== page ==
This ARC was furnished by the publisher via Netgalley in exchange for an honest review.

My rating: 3 stars

Review: Some Kind of Peace by Camilla Grebe and Åsa Träff


SomeKindofPeaceSome Kind of Peace by Camilla Grebe and Åsa Träff (Free Press, 2009)

Blurb: Siri Bergman is a thirty-four-year-old psychologist who works in central Stockholm and lives alone in an isolated cottage out of the city. She has a troublesome secret in her past and has been trying to move on with her life. Terrified of the dark, she leaves all the lights on when she goes to bed—having a few glasses of wine each night to calm her nerves—but she can’t shake the feeling that someone is watching her through the blackened windows at night.

When the lifeless body of Sara Matteus—a young patient of Siri’s with a history of drug addiction and sexual abuse—is found floating in the water near the cottage, Siri can no longer deny that someone is out there, watching her and waiting. When her beloved cat goes missing and she receives a photo of herself from a stalker, it becomes clear that Siri is next. Luckily, she can rely on Markus, the young policeman investigating Sara’s death; Vijay, an old friend and psychology professor; and Aina, her best friend. Together, they set about profiling Siri’s aspiring murderer, hoping to catch him before he kills again.

But as their investigation unfolds, Siri’s past and present start to merge and disintegrate so that virtually everyone in her inner circle becomes a potential suspect. With the suspense building toward a dramatic conclusion as surprising as it is horrifying, Siri is forced to relive and reexamine her anguished past, and finally to achieve some kind of peace.


I’ve always enjoyed reading about characters who have it together professionally but are a mess in their personal lives, which I think is why I enjoy Nordic crime fiction so much; the brilliant detective whose life is a shambles is a stock character. This book is a little bit different: The primary character, Siri Bergman, is a behavioral psychologist who is in desperate need of a behavioral psychologist. She drinks too much, she’s afraid of the dark, and she’s doing her absolute best to avoid working through her grief and anger. When she starts to suspect that someone is watching her, even stalking her, at first nobody believes her; after all, she’s a basket case.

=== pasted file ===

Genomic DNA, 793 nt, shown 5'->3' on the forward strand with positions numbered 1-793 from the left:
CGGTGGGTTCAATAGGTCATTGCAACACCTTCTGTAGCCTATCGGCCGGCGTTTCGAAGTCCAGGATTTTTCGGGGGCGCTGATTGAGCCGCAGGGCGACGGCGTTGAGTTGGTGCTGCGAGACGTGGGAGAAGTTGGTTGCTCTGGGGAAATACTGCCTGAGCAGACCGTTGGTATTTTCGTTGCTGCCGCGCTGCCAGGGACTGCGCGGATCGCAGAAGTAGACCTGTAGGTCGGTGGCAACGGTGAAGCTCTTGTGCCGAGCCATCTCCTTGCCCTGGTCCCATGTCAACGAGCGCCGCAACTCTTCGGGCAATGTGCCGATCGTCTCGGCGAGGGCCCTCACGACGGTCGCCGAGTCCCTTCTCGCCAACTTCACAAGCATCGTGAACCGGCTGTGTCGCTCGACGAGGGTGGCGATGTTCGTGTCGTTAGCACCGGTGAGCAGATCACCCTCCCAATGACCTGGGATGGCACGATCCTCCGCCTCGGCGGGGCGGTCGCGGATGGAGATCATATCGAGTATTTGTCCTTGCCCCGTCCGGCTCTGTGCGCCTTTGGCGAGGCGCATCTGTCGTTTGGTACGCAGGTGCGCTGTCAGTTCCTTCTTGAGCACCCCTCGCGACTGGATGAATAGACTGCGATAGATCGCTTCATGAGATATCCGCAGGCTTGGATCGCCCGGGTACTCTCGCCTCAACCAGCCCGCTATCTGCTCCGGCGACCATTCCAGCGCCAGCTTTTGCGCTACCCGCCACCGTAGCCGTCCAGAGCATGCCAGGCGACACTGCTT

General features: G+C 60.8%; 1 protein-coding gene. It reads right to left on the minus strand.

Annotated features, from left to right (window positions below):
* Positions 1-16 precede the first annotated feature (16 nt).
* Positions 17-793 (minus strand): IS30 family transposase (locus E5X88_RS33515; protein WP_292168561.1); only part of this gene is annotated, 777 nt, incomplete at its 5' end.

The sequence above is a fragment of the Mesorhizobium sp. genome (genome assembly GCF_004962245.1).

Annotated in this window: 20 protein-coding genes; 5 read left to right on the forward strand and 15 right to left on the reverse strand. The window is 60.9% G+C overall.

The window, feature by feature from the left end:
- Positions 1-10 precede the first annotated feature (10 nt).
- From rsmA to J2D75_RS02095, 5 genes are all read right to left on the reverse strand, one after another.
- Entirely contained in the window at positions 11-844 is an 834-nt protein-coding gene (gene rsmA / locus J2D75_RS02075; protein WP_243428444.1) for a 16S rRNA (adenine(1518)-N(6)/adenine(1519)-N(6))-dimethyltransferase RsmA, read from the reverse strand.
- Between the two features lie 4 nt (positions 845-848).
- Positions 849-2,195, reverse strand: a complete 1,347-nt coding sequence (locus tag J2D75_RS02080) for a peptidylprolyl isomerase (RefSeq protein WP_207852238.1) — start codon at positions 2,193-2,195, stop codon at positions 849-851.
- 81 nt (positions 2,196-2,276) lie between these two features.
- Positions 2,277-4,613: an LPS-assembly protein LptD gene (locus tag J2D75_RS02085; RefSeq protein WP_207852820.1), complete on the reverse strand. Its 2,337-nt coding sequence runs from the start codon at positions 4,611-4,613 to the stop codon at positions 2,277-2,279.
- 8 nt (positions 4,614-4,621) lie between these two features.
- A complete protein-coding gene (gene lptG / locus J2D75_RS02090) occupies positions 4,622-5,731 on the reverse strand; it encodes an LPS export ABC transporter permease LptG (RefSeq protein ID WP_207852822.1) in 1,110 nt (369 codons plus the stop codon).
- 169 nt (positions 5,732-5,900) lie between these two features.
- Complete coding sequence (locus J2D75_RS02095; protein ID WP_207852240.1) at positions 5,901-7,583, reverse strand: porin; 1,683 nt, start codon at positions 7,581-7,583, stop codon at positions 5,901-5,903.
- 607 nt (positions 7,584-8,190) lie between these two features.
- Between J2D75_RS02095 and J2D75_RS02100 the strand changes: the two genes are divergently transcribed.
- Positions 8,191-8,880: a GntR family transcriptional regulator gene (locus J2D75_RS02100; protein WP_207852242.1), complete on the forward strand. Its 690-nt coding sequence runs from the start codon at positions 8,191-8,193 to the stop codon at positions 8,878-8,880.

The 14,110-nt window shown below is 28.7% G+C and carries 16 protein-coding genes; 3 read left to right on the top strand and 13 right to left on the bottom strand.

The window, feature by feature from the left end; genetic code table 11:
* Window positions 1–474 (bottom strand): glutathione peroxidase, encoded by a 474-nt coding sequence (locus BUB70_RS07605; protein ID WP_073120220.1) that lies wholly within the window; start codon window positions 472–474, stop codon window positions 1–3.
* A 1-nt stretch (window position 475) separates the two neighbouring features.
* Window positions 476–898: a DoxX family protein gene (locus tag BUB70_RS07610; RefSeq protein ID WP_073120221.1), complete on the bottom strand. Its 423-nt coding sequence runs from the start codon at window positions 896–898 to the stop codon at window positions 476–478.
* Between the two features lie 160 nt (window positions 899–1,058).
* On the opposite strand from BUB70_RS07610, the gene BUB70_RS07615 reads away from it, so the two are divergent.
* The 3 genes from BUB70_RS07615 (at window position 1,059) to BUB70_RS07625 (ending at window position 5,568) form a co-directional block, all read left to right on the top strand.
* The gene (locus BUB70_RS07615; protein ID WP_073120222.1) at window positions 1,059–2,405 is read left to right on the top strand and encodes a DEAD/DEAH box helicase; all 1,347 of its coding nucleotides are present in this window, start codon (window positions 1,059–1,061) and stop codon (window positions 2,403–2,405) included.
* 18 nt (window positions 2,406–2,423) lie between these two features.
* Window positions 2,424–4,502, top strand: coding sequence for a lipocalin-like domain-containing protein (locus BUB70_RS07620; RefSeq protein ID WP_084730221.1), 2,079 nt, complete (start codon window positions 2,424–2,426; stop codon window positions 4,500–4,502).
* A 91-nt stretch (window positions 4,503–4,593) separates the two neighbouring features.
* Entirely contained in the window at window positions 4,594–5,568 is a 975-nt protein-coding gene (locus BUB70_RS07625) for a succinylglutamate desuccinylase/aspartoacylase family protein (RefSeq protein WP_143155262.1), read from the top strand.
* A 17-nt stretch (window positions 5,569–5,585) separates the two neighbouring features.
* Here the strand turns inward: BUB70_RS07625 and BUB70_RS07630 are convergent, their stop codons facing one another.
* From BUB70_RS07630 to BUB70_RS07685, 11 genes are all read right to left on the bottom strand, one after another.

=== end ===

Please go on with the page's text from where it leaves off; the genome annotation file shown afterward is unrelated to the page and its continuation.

Siri’s own conflicts are mirrored in the book’s characters and setting. Her home is isolated, alone, outside the city where nights are fully dark. Her nightly ritual is to turn on every light in the house, even the stove light, before she goes to sleep. Yet she is fiercely resistant to the idea of moving into town, closer to friends and family. Her remote cottage works well with her forced aloofness toward the people in her life. Her patients—all of whom have control issues—play up her own need to maintain the illusory control that keeps her from facing the truth about her husband’s accidental death. Along with her patients, Siri must recognize that her self-destructive behavior is her way of protecting herself from the pain of life.

Still, Siri appears to be in control of her medical practice—at least as much as she can be, considering someone is sending anonymous letters to her patients warning them of her incompetence. Siri’s confusion and frustration are palpable, as is her sense of being completely overwhelmed by what is going on around her. Who can she trust? Who would want to hurt her? What has she done that has made somebody so very angry? While the setup is familiar, the presentation is unique. One of the authors is a psychologist, and it shows; there’s a level of insight into the characters—not just Siri, but her patients and colleagues as well—that gives this more depth than the usual thriller.